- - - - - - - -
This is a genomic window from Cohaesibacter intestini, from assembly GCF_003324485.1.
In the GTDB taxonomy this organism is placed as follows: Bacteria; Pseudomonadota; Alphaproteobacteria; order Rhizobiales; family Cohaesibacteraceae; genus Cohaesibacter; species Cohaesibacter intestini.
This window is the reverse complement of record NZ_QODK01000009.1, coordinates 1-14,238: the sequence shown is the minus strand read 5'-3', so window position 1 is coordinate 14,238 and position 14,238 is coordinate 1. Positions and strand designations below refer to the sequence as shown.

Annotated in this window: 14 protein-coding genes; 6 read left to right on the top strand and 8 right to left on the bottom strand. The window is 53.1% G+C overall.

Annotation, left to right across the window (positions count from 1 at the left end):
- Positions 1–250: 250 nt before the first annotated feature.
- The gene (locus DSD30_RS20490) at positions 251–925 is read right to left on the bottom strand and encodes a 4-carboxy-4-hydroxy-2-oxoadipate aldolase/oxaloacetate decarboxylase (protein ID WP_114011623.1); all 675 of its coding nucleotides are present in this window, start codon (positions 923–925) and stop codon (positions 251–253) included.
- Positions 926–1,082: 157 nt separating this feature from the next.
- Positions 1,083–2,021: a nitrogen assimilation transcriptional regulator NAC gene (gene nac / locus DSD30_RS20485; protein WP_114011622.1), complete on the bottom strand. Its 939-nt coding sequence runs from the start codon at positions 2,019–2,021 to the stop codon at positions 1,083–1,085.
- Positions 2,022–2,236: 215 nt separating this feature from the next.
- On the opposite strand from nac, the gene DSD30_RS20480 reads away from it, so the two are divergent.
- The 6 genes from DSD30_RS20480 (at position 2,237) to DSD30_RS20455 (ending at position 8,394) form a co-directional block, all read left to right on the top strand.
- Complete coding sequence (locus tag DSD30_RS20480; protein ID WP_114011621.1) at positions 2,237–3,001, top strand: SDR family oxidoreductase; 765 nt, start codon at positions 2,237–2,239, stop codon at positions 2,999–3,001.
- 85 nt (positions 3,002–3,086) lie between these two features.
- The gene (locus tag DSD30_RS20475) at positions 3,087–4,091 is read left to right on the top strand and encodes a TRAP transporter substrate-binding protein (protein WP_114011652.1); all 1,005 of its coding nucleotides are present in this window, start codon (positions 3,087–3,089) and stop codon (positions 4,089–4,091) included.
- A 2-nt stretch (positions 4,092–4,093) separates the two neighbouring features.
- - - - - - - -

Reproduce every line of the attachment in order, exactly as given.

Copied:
This is a genomic window from Cohaesibacter intestini, from assembly GCF_003324485.1.
In the GTDB taxonomy this organism is placed as follows: Bacteria; Pseudomonadota; Alphaproteobacteria; order Rhizobiales; family Cohaesibacteraceae; genus Cohaesibacter; species Cohaesibacter intestini.
This window is the reverse complement of record NZ_QODK01000009.1, coordinates 1-14,238: the sequence shown is the minus strand read 5'-3', so window position 1 is coordinate 14,238 and position 14,238 is coordinate 1. Positions and strand designations below refer to the sequence as shown.

Annotated in this window: 14 protein-coding genes; 6 read left to right on the top strand and 8 right to left on the bottom strand. The window is 53.1% G+C overall.

Annotation, left to right across the window (positions count from 1 at the left end):
- Positions 1–250: 250 nt before the first annotated feature.
- The gene (locus DSD30_RS20490) at positions 251–925 is read right to left on the bottom strand and encodes a 4-carboxy-4-hydroxy-2-oxoadipate aldolase/oxaloacetate decarboxylase (protein ID WP_114011623.1); all 675 of its coding nucleotides are present in this window, start codon (positions 923–925) and stop codon (positions 251–253) included.
- Positions 926–1,082: 157 nt separating this feature from the next.
- Positions 1,083–2,021: a nitrogen assimilation transcriptional regulator NAC gene (gene nac / locus DSD30_RS20485; protein WP_114011622.1), complete on the bottom strand. Its 939-nt coding sequence runs from the start codon at positions 2,019–2,021 to the stop codon at positions 1,083–1,085.
- Positions 2,022–2,236: 215 nt separating this feature from the next.
- On the opposite strand from nac, the gene DSD30_RS20480 reads away from it, so the two are divergent.
- The 6 genes from DSD30_RS20480 (at position 2,237) to DSD30_RS20455 (ending at position 8,394) form a co-directional block, all read left to right on the top strand.
- Complete coding sequence (locus tag DSD30_RS20480; protein ID WP_114011621.1) at positions 2,237–3,001, top strand: SDR family oxidoreductase; 765 nt, start codon at positions 2,237–2,239, stop codon at positions 2,999–3,001.
- 85 nt (positions 3,002–3,086) lie between these two features.
- The gene (locus tag DSD30_RS20475) at positions 3,087–4,091 is read left to right on the top strand and encodes a TRAP transporter substrate-binding protein (protein WP_114011652.1); all 1,005 of its coding nucleotides are present in this window, start codon (positions 3,087–3,089) and stop codon (positions 4,089–4,091) included.
- A 2-nt stretch (positions 4,092–4,093) separates the two neighbouring features.